Available Now! (click cover)

America's Counter-Revolution
The Constitution Revisited

From the back cover:

This book challenges the assumption that the Constitution was a landmark in the struggle for liberty. Instead, Sheldon Richman argues, it was the product of a counter-revolution, a setback for the radicalism represented by America’s break with the British empire. Drawing on careful, credible historical scholarship and contemporary political analysis, Richman suggests that this counter-revolution was the work of conservatives who sought a nation of “power, consequence, and grandeur.” America’s Counter-Revolution makes a persuasive case that the Constitution was a victory not for liberty but for the agendas and interests of a militaristic, aristocratic, privilege-seeking ruling class.

Thursday, February 02, 2006

Bush's Confession

Did anyone notice that George II admitted that his Middle East policy will fail? It was right there near the beginning of his State of the Union address, when he said, "America is addicted to oil, which is often imported from unstable parts of the world." He then promised to lay thick subsidies on corporations so they can find us alternatives to iffy oil.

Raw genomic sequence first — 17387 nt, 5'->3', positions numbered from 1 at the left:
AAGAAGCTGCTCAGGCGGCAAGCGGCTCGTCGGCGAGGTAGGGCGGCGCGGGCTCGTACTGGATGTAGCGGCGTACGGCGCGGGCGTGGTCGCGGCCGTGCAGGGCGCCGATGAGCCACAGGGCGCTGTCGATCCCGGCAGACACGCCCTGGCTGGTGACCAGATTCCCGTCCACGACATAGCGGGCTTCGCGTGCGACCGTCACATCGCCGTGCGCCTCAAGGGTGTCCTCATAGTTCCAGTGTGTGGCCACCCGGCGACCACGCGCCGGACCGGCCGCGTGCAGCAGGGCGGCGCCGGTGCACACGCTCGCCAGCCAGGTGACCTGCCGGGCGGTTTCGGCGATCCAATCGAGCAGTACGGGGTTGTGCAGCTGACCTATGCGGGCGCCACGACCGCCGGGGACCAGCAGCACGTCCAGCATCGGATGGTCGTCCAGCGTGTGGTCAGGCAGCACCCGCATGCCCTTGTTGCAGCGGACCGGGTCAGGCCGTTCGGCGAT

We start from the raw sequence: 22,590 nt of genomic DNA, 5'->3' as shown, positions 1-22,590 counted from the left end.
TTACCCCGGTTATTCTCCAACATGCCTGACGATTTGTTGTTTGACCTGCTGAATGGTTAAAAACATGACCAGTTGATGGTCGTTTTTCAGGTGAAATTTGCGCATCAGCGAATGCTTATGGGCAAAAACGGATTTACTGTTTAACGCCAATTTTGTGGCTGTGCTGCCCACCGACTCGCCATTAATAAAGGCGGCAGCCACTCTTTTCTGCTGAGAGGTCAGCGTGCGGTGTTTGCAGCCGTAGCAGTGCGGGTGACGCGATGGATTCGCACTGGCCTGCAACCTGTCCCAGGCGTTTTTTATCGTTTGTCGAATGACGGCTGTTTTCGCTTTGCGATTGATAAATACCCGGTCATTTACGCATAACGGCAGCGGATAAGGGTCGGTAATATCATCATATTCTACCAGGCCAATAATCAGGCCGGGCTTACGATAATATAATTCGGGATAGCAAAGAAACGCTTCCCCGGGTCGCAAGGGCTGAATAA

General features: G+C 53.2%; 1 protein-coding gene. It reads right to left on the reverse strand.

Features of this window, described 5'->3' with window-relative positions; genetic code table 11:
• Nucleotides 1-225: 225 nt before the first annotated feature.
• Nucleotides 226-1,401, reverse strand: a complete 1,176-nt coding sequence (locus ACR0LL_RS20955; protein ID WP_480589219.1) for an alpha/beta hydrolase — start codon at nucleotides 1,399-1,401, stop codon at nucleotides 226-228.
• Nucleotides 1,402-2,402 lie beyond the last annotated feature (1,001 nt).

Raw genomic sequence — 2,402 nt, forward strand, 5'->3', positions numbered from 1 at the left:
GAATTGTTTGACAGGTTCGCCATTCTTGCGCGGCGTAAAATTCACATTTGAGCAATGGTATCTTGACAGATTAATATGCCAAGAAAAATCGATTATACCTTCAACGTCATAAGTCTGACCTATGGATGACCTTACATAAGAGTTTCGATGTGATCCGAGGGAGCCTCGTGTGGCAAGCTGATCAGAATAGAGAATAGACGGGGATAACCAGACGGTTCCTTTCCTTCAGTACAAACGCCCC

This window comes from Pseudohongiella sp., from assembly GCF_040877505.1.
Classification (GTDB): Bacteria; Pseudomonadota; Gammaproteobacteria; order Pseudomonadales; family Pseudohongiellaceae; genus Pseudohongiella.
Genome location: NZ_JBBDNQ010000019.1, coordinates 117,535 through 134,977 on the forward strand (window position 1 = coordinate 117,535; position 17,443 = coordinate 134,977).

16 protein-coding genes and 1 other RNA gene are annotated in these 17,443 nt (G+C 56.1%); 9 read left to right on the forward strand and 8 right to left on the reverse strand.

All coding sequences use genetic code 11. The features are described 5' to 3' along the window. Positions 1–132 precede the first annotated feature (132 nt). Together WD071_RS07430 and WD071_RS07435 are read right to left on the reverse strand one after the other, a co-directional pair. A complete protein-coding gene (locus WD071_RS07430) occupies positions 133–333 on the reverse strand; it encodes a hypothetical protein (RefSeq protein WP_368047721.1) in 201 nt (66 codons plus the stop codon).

But isn't his policy of shock, awe, and regime change supposed to bring all things wondrous – including stability – to the oil states? Did he let something slip here? Maybe the Hamas electoral victory had an effect on him.


Trissa said...

He said in a speach a couple days ago that his foreign policy is directed by his belief in the "Almighty" who made every man free. Basically saying that it's our job to make sure that happens.

Sheldon Richman said...

So God and History talk to him. I'll sleep better at night.